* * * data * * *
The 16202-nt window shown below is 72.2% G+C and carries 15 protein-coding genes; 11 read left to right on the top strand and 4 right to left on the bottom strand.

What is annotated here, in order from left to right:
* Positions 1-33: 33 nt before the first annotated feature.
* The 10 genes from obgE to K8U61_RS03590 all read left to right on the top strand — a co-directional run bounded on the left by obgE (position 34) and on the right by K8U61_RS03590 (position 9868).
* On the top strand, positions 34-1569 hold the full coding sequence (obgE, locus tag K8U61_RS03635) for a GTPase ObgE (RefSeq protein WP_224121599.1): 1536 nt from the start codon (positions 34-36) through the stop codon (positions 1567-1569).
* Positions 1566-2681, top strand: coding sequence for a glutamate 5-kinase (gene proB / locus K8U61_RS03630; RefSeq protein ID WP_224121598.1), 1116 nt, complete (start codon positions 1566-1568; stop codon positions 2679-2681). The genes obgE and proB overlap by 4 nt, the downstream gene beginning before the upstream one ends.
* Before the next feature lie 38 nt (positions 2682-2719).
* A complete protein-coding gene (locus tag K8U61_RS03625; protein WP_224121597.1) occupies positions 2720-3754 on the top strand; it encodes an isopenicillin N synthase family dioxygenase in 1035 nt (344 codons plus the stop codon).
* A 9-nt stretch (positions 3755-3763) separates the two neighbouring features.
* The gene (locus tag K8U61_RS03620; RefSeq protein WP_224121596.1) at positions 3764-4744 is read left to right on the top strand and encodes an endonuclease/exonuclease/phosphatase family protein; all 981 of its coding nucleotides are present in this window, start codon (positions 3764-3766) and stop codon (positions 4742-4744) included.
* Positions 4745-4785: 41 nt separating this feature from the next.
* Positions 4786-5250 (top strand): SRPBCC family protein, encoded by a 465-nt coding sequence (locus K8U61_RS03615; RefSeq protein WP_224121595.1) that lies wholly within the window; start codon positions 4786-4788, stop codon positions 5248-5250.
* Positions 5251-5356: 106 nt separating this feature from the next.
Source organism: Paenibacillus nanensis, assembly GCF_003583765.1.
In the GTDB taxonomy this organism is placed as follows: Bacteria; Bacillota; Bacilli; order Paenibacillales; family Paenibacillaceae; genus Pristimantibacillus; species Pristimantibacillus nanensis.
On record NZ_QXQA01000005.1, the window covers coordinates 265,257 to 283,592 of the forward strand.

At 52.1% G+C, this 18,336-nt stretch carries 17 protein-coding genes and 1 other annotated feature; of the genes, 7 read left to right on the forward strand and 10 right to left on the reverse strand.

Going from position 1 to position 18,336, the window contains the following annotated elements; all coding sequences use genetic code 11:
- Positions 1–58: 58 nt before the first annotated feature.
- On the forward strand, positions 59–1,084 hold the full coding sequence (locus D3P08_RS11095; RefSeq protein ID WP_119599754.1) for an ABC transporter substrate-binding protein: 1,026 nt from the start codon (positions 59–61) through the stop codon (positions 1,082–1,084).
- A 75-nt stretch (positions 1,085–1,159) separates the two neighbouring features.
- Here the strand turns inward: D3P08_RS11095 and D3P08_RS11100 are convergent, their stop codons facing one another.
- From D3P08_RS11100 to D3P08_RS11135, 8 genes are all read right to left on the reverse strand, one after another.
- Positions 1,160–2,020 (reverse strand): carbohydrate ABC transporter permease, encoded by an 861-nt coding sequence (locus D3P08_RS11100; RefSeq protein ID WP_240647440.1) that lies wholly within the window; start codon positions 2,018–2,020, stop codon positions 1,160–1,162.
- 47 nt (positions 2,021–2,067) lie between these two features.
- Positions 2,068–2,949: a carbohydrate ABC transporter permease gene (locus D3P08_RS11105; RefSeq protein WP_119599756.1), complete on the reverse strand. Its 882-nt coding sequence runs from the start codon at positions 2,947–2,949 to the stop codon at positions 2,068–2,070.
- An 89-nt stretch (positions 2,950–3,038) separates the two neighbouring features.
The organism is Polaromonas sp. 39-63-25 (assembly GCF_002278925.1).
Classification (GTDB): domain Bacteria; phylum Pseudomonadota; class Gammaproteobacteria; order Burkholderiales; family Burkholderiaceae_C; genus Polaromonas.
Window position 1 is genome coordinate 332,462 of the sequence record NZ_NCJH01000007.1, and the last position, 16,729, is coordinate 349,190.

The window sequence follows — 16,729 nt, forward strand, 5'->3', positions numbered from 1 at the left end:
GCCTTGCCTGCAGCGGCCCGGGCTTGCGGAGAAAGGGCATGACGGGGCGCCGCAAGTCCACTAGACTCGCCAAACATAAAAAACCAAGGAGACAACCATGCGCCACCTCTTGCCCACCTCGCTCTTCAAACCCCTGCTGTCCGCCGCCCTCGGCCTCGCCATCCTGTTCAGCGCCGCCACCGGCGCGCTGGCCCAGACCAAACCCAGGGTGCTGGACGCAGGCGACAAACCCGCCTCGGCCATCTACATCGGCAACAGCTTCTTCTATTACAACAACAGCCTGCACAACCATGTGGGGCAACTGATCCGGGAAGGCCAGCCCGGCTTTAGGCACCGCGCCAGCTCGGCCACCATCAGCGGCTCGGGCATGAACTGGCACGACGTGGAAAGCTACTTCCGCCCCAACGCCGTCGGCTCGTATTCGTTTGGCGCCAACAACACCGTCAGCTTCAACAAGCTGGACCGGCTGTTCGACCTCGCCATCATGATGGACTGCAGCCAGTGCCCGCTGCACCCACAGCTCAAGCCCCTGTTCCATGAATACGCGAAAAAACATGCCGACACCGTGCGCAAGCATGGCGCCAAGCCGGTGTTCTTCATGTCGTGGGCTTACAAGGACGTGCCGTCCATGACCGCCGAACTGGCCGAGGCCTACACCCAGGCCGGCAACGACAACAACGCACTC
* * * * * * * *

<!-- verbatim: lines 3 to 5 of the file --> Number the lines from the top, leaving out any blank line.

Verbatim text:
* Positions 1-33: 33 nt before the first annotated feature.
* The 10 genes from obgE to K8U61_RS03590 all read left to right on the top strand — a co-directional run bounded on the left by obgE (position 34) and on the right by K8U61_RS03590 (position 9868).
* On the top strand, positions 34-1569 hold the full coding sequence (obgE, locus tag K8U61_RS03635) for a GTPase ObgE (RefSeq protein WP_224121599.1): 1536 nt from the start codon (positions 34-36) through the stop codon (positions 1567-1569).